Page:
Wednesday, February 24, 2010

Celebrating the Lord's Supper

Our Book of Order says, “Prayer is at the heart of worship” (W-2.1001), but while prayer is at the heart of worship, Reformed worship centers around Word and Sacrament. “The Reformed tradition has emphasized the importance of the Lord’s Day as the time for hearing the Word and celebrating the Sacraments in the expectation of encountering the risen Lord, and for responding in prayer and service. Sacraments are signs of the real presence and power Christ in the Church, symbols of God’s action. Through the Sacraments God seals believers in redemption, renews their identity as the people of God and marks them for service” (W-1.3011a.(2), W-1.3033(2)).
Two General Assemblies ago, a paper came out asking us to place more emphasis on the Sacraments in worship. We were encouraged to give prominent places to table and font and to celebrate the Lord’s Supper more often, even as often as weekly, which was already provided for in our constitution (W-2.4009). The previously referenced section also states that the Lord’s Supper “is to be celebrated regularly and frequently enough to be recognized as integral to the Service for the Lord’s Day.” Some Presbyterian churches do celebrate the Lord’s Supper every week. Others celebrate it only once a quarter. Our session has voted to celebrate the Lord’s Supper every month plus a couple of extra times a year for special services.
While the Sacraments are joyful celebrations, they are also solemn occasions in the sense that they are serious. Although the Lord’s Table is open to all baptized believers, not all baptized believers have to partake of the Lord’s Supper. If we truly understand that Christ nourishes us spiritually with Himself in this meal and that Christ also unites us with all the saints in this meal, then it will be something we desire. Jesus Himself said, “I am the bread of life. Whoever comes to Me shall not hunger, and whoever believes in Me will never be thirsty. I am the living bread that came down from heaven. Whoever eats of this bread will live forever; and the bread that I give for the life of the world is My flesh. Truly I say to you, unless you eat of the flesh of the Son of Man and drink His blood, you shall not have life within you. Those who eat my flesh and drink My blood have eternal life, and I will raise them up on the last day. For My flesh is true food and My blood is true drink. Those who eat My flesh and drink My blood abide in Me, and I in them” (see John 6:35-58).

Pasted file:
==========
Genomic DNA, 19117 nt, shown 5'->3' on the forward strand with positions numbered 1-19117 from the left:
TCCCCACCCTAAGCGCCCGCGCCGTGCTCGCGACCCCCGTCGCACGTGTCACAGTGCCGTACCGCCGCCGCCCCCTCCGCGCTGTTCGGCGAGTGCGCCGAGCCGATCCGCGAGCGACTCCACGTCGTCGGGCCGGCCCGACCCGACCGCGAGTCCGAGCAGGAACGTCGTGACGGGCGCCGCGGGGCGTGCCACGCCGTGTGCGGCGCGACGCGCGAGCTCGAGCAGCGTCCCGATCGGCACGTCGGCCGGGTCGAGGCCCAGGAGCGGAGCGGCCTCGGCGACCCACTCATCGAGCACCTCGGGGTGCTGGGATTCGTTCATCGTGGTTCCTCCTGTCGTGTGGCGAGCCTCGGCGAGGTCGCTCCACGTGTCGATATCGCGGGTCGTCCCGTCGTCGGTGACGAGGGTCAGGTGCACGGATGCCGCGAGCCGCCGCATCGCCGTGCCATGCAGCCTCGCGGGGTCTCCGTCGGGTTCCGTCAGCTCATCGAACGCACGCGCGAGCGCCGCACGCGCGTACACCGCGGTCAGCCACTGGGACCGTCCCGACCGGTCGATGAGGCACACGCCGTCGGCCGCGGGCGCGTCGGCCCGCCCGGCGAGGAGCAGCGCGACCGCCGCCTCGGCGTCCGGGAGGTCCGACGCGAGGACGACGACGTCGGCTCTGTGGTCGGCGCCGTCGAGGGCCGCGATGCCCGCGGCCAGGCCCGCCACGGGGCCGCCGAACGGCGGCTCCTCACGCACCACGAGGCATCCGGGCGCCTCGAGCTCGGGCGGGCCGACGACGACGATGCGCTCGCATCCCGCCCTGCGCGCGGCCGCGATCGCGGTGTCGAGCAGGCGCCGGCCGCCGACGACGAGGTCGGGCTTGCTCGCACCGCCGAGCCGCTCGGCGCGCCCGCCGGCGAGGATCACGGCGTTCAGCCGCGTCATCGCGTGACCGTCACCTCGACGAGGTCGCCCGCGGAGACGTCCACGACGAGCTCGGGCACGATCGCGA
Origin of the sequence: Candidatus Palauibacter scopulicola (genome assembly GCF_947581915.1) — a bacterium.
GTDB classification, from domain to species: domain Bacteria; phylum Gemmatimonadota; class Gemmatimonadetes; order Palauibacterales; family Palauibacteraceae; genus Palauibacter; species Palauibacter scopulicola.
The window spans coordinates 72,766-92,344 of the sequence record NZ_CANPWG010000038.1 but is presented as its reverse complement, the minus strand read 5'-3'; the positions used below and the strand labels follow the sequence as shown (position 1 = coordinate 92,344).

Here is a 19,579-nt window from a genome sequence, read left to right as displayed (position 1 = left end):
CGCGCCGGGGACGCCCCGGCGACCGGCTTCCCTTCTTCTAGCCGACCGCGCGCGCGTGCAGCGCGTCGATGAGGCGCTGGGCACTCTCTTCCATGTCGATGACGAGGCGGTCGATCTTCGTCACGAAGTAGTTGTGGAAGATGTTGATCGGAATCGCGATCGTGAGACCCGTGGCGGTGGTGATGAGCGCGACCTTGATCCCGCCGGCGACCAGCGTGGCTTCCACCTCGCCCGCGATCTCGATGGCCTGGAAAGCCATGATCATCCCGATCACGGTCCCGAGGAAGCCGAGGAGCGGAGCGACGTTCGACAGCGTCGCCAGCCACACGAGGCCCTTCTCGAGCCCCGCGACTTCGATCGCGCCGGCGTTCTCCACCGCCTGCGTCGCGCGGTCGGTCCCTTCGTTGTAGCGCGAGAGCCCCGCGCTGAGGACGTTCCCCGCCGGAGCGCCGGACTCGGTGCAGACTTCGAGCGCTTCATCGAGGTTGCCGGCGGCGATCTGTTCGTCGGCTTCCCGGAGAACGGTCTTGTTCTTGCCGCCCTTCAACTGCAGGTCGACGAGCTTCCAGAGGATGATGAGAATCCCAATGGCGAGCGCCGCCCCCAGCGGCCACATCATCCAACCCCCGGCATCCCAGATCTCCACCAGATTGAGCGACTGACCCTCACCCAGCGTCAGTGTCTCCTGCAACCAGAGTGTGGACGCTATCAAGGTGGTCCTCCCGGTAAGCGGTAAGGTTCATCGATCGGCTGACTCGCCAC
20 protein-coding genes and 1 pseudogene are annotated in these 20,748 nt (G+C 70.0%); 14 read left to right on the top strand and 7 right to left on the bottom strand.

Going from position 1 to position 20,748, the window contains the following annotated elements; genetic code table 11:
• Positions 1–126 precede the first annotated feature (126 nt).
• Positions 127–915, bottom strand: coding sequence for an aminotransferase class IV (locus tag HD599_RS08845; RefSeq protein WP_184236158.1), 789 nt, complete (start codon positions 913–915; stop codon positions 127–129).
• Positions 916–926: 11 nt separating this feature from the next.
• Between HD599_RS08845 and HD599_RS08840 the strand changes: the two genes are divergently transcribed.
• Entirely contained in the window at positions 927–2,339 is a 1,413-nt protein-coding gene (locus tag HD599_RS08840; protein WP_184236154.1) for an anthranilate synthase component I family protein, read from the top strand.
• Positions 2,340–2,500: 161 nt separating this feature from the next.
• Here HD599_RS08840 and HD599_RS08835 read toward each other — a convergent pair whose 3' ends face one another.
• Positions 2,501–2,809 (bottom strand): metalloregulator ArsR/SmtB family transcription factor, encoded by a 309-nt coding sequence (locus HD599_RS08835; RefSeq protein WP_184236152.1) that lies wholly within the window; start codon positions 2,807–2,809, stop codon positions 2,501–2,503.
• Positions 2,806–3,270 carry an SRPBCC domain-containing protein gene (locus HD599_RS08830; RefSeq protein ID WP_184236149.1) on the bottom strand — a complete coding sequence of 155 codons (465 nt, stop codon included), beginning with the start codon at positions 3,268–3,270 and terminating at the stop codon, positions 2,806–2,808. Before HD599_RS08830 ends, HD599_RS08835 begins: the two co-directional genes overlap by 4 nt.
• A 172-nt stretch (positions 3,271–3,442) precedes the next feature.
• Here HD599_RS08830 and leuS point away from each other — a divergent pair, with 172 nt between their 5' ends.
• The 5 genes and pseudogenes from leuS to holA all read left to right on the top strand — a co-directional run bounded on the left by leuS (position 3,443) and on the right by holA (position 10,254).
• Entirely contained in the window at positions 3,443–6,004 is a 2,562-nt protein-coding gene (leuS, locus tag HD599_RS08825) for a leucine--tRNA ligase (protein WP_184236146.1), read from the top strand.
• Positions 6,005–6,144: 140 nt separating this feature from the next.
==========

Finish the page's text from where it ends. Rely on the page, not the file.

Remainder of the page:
This is not to say we understand how Christ does this, for it is a great mystery. However, if Communion has gotten stale for you, then instead of taking the elements, as they come by, serve the person next to you and use this time in the service to contemplate what Christ means to you. No one will judge you if you choose not to partake. In fact, it is better not to. The Scriptures admonish us, “Whoever, therefore, eats the bread or drinks the cup of the Lord in an unworthy manner will be answerable for the body and blood of the Lord. Examine yourselves, and only then eat of the bread and drink of the cup. For all who eat and drink without discerning the body, eat and drink judgment against themselves” (I Cor. 11:27-29). Paul earlier states that “discerning the body” means checking our relationship to our fellow believers, our attitude toward the church of God as well as our relationship with Jesus.

Something to think about: Do you come to worship expecting to encounter Jesus? Why or why not?

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